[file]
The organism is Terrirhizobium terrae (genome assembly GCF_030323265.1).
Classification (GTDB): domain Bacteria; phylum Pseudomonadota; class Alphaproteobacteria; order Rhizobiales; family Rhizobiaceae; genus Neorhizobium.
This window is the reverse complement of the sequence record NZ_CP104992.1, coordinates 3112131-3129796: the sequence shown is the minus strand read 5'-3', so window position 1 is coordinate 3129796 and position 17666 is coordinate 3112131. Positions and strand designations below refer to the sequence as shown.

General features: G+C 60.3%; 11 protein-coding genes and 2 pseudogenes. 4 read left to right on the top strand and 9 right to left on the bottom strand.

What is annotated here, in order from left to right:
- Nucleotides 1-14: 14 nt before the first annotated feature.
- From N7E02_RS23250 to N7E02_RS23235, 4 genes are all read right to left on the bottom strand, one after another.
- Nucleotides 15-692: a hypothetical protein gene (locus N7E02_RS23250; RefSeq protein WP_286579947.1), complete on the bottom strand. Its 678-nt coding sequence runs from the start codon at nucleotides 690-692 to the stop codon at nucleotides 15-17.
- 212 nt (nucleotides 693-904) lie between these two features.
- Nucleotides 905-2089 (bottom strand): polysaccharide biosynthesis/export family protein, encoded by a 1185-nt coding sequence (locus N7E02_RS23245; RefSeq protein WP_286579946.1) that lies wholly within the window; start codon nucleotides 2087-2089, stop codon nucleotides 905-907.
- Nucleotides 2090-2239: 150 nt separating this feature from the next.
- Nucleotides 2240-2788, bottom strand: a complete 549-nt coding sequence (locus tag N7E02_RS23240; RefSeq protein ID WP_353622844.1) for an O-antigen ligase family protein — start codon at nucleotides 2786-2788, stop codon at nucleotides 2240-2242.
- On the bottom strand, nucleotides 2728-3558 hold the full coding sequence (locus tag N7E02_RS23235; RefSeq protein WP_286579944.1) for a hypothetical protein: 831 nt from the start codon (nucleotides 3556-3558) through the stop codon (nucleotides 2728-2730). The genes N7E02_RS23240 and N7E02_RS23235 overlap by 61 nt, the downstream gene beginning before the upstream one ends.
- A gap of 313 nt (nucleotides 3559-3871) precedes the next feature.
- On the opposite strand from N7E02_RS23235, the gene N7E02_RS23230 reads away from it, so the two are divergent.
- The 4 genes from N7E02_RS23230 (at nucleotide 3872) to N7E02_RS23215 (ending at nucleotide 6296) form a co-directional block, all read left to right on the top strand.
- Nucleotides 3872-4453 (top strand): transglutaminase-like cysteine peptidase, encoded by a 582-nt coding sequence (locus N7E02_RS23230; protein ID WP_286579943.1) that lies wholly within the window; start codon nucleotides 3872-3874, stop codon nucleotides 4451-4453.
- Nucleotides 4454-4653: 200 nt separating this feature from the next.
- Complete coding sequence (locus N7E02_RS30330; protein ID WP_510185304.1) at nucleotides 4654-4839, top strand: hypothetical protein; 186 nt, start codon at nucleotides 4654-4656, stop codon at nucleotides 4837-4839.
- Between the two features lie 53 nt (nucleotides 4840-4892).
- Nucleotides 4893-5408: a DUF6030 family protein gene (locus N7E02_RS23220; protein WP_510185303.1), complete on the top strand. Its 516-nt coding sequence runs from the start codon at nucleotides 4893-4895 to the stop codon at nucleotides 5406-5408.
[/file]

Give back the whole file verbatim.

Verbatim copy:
The organism is Terrirhizobium terrae (genome assembly GCF_030323265.1).
Classification (GTDB): domain Bacteria; phylum Pseudomonadota; class Alphaproteobacteria; order Rhizobiales; family Rhizobiaceae; genus Neorhizobium.
This window is the reverse complement of the sequence record NZ_CP104992.1, coordinates 3112131-3129796: the sequence shown is the minus strand read 5'-3', so window position 1 is coordinate 3129796 and position 17666 is coordinate 3112131. Positions and strand designations below refer to the sequence as shown.

General features: G+C 60.3%; 11 protein-coding genes and 2 pseudogenes. 4 read left to right on the top strand and 9 right to left on the bottom strand.

What is annotated here, in order from left to right:
- Nucleotides 1-14: 14 nt before the first annotated feature.
- From N7E02_RS23250 to N7E02_RS23235, 4 genes are all read right to left on the bottom strand, one after another.
- Nucleotides 15-692: a hypothetical protein gene (locus N7E02_RS23250; RefSeq protein WP_286579947.1), complete on the bottom strand. Its 678-nt coding sequence runs from the start codon at nucleotides 690-692 to the stop codon at nucleotides 15-17.
- 212 nt (nucleotides 693-904) lie between these two features.
- Nucleotides 905-2089 (bottom strand): polysaccharide biosynthesis/export family protein, encoded by a 1185-nt coding sequence (locus N7E02_RS23245; RefSeq protein WP_286579946.1) that lies wholly within the window; start codon nucleotides 2087-2089, stop codon nucleotides 905-907.
- Nucleotides 2090-2239: 150 nt separating this feature from the next.
- Nucleotides 2240-2788, bottom strand: a complete 549-nt coding sequence (locus tag N7E02_RS23240; RefSeq protein ID WP_353622844.1) for an O-antigen ligase family protein — start codon at nucleotides 2786-2788, stop codon at nucleotides 2240-2242.
- On the bottom strand, nucleotides 2728-3558 hold the full coding sequence (locus tag N7E02_RS23235; RefSeq protein WP_286579944.1) for a hypothetical protein: 831 nt from the start codon (nucleotides 3556-3558) through the stop codon (nucleotides 2728-2730). The genes N7E02_RS23240 and N7E02_RS23235 overlap by 61 nt, the downstream gene beginning before the upstream one ends.
- A gap of 313 nt (nucleotides 3559-3871) precedes the next feature.
- On the opposite strand from N7E02_RS23235, the gene N7E02_RS23230 reads away from it, so the two are divergent.
- The 4 genes from N7E02_RS23230 (at nucleotide 3872) to N7E02_RS23215 (ending at nucleotide 6296) form a co-directional block, all read left to right on the top strand.
- Nucleotides 3872-4453 (top strand): transglutaminase-like cysteine peptidase, encoded by a 582-nt coding sequence (locus N7E02_RS23230; protein ID WP_286579943.1) that lies wholly within the window; start codon nucleotides 3872-3874, stop codon nucleotides 4451-4453.
- Nucleotides 4454-4653: 200 nt separating this feature from the next.
- Complete coding sequence (locus N7E02_RS30330; protein ID WP_510185304.1) at nucleotides 4654-4839, top strand: hypothetical protein; 186 nt, start codon at nucleotides 4654-4656, stop codon at nucleotides 4837-4839.
- Between the two features lie 53 nt (nucleotides 4840-4892).
- Nucleotides 4893-5408: a DUF6030 family protein gene (locus N7E02_RS23220; protein WP_510185303.1), complete on the top strand. Its 516-nt coding sequence runs from the start codon at nucleotides 4893-4895 to the stop codon at nucleotides 5406-5408.